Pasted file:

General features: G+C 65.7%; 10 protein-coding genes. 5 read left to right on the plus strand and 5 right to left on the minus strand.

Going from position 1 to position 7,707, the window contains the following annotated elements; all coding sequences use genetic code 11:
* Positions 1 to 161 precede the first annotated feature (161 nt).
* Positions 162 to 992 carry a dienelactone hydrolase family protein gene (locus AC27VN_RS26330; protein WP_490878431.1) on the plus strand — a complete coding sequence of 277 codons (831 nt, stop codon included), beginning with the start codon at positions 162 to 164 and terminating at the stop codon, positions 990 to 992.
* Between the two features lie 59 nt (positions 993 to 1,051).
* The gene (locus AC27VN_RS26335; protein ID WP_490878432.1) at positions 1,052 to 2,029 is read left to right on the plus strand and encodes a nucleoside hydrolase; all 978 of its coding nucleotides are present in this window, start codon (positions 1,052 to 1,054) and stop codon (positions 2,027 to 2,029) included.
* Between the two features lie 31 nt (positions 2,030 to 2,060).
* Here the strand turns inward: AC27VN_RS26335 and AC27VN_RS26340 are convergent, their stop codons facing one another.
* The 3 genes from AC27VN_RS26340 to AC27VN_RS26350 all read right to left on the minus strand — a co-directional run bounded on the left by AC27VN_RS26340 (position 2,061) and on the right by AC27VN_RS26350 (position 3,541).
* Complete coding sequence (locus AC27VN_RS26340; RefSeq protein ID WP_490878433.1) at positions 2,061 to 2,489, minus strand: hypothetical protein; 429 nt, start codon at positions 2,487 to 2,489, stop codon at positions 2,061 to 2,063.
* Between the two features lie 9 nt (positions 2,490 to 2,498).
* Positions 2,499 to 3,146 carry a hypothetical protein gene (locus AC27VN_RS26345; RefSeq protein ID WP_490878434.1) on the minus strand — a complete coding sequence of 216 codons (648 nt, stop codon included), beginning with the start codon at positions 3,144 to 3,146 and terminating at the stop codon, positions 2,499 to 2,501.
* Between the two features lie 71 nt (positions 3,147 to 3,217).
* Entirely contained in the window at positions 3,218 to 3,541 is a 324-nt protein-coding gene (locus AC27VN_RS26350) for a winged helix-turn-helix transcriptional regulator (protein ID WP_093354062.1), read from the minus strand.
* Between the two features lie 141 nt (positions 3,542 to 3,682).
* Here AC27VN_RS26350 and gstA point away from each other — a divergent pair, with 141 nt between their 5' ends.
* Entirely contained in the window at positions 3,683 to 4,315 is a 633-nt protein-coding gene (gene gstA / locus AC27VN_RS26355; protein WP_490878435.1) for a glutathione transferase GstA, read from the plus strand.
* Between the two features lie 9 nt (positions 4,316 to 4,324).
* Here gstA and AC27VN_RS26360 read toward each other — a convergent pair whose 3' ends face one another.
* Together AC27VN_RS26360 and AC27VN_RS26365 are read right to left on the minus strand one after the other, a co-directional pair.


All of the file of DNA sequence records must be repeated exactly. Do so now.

General features: G+C 65.7%; 10 protein-coding genes. 5 read left to right on the plus strand and 5 right to left on the minus strand.

Going from position 1 to position 7,707, the window contains the following annotated elements; all coding sequences use genetic code 11:
* Positions 1 to 161 precede the first annotated feature (161 nt).
* Positions 162 to 992 carry a dienelactone hydrolase family protein gene (locus AC27VN_RS26330; protein WP_490878431.1) on the plus strand — a complete coding sequence of 277 codons (831 nt, stop codon included), beginning with the start codon at positions 162 to 164 and terminating at the stop codon, positions 990 to 992.
* Between the two features lie 59 nt (positions 993 to 1,051).
* The gene (locus AC27VN_RS26335; protein ID WP_490878432.1) at positions 1,052 to 2,029 is read left to right on the plus strand and encodes a nucleoside hydrolase; all 978 of its coding nucleotides are present in this window, start codon (positions 1,052 to 1,054) and stop codon (positions 2,027 to 2,029) included.
* Between the two features lie 31 nt (positions 2,030 to 2,060).
* Here the strand turns inward: AC27VN_RS26335 and AC27VN_RS26340 are convergent, their stop codons facing one another.
* The 3 genes from AC27VN_RS26340 to AC27VN_RS26350 all read right to left on the minus strand — a co-directional run bounded on the left by AC27VN_RS26340 (position 2,061) and on the right by AC27VN_RS26350 (position 3,541).
* Complete coding sequence (locus AC27VN_RS26340; RefSeq protein ID WP_490878433.1) at positions 2,061 to 2,489, minus strand: hypothetical protein; 429 nt, start codon at positions 2,487 to 2,489, stop codon at positions 2,061 to 2,063.
* Between the two features lie 9 nt (positions 2,490 to 2,498).
* Positions 2,499 to 3,146 carry a hypothetical protein gene (locus AC27VN_RS26345; RefSeq protein ID WP_490878434.1) on the minus strand — a complete coding sequence of 216 codons (648 nt, stop codon included), beginning with the start codon at positions 3,144 to 3,146 and terminating at the stop codon, positions 2,499 to 2,501.
* Between the two features lie 71 nt (positions 3,147 to 3,217).
* Entirely contained in the window at positions 3,218 to 3,541 is a 324-nt protein-coding gene (locus AC27VN_RS26350) for a winged helix-turn-helix transcriptional regulator (protein ID WP_093354062.1), read from the minus strand.
* Between the two features lie 141 nt (positions 3,542 to 3,682).
* Here AC27VN_RS26350 and gstA point away from each other — a divergent pair, with 141 nt between their 5' ends.
* Entirely contained in the window at positions 3,683 to 4,315 is a 633-nt protein-coding gene (gene gstA / locus AC27VN_RS26355; protein WP_490878435.1) for a glutathione transferase GstA, read from the plus strand.
* Between the two features lie 9 nt (positions 4,316 to 4,324).
* Here gstA and AC27VN_RS26360 read toward each other — a convergent pair whose 3' ends face one another.
* Together AC27VN_RS26360 and AC27VN_RS26365 are read right to left on the minus strand one after the other, a co-directional pair.